A team headed by researchers at University of Wisconsin-Madison, has come up with a way of embedding fast transistors and integrating wireless technology into highly flexible plastic sheets. The technology should apparently be easy to introduce and result in cheap manufacturing costs, allowing it potentially be used in a variety of medical and health related devices.
The transistors operate at 38 GHz and further testing and refinement can get that up even higher, allowing for powerful computing capabilities right inside the flexible film. The material could integrate body sensors and measure different parameters while conforming to the natural shape of the body and being comfortable to wear.
Here are some details about the production process according to UW-Madison:
Using low-temperature processes, Ma, Seo and their colleagues patterned the circuitry on their flexible transistor — single-crystalline silicon ultimately placed on a polyethylene terephthalate (more commonly known as PET) substrate — drawing on a simple, low-cost process called nanoimprint lithography.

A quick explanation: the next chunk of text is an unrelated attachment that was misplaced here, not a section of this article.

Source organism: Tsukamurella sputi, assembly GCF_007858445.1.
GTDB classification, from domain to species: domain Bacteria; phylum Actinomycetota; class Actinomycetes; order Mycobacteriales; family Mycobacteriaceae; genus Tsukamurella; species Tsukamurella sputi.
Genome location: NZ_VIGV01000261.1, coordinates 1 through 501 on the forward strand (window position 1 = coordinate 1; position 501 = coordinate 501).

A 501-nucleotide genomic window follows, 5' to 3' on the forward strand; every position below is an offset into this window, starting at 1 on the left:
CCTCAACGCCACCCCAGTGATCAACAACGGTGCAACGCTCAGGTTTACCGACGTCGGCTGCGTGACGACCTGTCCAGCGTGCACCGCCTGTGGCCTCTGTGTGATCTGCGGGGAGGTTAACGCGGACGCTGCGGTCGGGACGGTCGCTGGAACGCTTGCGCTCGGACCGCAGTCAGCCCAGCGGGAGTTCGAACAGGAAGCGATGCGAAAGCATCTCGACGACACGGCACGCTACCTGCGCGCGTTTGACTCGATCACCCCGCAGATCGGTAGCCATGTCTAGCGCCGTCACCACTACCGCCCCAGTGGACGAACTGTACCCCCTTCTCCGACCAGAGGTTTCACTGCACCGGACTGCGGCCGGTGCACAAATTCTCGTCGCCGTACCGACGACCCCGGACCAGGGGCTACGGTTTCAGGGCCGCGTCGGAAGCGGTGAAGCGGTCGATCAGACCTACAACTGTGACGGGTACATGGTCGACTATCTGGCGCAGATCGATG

In a method called selective doping, researchers introduce impurities into materials in precise locations to enhance their properties — in this case, electrical conductivity. But sometimes the dopant merges into areas of the material it shouldn’t, causing what is known as the short channel effect. However, the UW–Madison researchers took an unconventional approach: They blanketed their single crystalline silicon with a dopant, rather than selectively doping it.
Then, they added a light-sensitive material, or photoresist layer, and used a technique called electron-beam lithography — which uses a focused beam of electrons to create shapes as narrow as 10 nanometers wide — on the photoresist to create a reusable mold of the nanoscale patterns they desired. They applied the mold to an ultrathin, very flexible silicon membrane to create a photoresist pattern. Then they finished with a dry-etching process — essentially, a nanoscale knife — that cut precise, nanometer-scale trenches in the silicon following the patterns in the mold, and added wide gates, which function as switches, atop the trenches.
Study in Scientific Reports: Fast Flexible Transistors with a Nanotrench Structure…
(hat tip: Engadget))